Authors: Daniel Armanios (Saïd Business School, University of Oxford))
Abstract: Does physical infrastructure shape which organizations are most likely founded as a consequence? While we increasingly know that the physical environment matters for organizational life, which configurations matter and for whom this matter remains still largely unknown. Our core premise is that variation in the physical environment leads to differences in the information channels that one can more easily access to identify the problems and solutions already tackled by other firms, and these differences catalyze different kinds of organizational founding. In particular, we argue that regions with higher inward connectedness are better equipped at narrowing search, which is more vital when problems are known-unknowns; this thereby leads to more convergent founding (i.e., new firms reflect similar sectors and focus as do existing firms in the same locale). Conversely, greater outward connectedness enables a widening mode of search, which is more vital for addressing unknown-unknowns; this thereby leads to more divergent founding (i.e., new firms that reflect different sectors and focus as do existing firms in the same locale). To capture adequate spatial and founding heterogeneity, we focus on all startups founded and reported from 2010-2016 on Crunchbase (N=82,152) at the county level (N=3,143), and we find support for our core assertions. To deal with concerns of omitted variable bias, we further apply commuting zone and year fixed effects, and instruments based on historic city planning and topography. This study advances a physical infrastructure perspective to search that has implications for the literatures at the nexus between organizational theory and entrepreneurship.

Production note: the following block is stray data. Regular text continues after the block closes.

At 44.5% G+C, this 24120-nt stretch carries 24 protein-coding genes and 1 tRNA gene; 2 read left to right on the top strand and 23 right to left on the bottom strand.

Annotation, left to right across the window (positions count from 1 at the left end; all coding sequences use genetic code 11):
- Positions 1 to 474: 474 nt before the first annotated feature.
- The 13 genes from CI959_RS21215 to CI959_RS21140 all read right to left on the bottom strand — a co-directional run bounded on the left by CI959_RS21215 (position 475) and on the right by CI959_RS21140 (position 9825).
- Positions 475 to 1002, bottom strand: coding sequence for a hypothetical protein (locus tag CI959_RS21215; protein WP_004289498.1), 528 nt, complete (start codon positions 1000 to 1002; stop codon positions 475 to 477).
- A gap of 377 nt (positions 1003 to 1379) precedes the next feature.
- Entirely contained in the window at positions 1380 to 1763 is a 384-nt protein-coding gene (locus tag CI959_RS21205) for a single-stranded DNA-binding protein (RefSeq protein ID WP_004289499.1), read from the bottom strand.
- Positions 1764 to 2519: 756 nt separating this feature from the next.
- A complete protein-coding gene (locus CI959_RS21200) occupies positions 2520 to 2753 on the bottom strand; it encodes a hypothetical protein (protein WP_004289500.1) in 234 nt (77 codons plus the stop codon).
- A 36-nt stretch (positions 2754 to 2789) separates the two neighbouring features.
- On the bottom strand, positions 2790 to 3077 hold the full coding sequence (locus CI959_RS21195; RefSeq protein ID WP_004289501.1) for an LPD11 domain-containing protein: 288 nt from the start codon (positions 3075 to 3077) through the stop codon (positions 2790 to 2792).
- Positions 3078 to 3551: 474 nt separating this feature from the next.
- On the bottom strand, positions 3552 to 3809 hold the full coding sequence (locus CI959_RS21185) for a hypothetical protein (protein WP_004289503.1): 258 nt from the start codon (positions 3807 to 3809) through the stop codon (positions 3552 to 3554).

Host: Holger Patzelt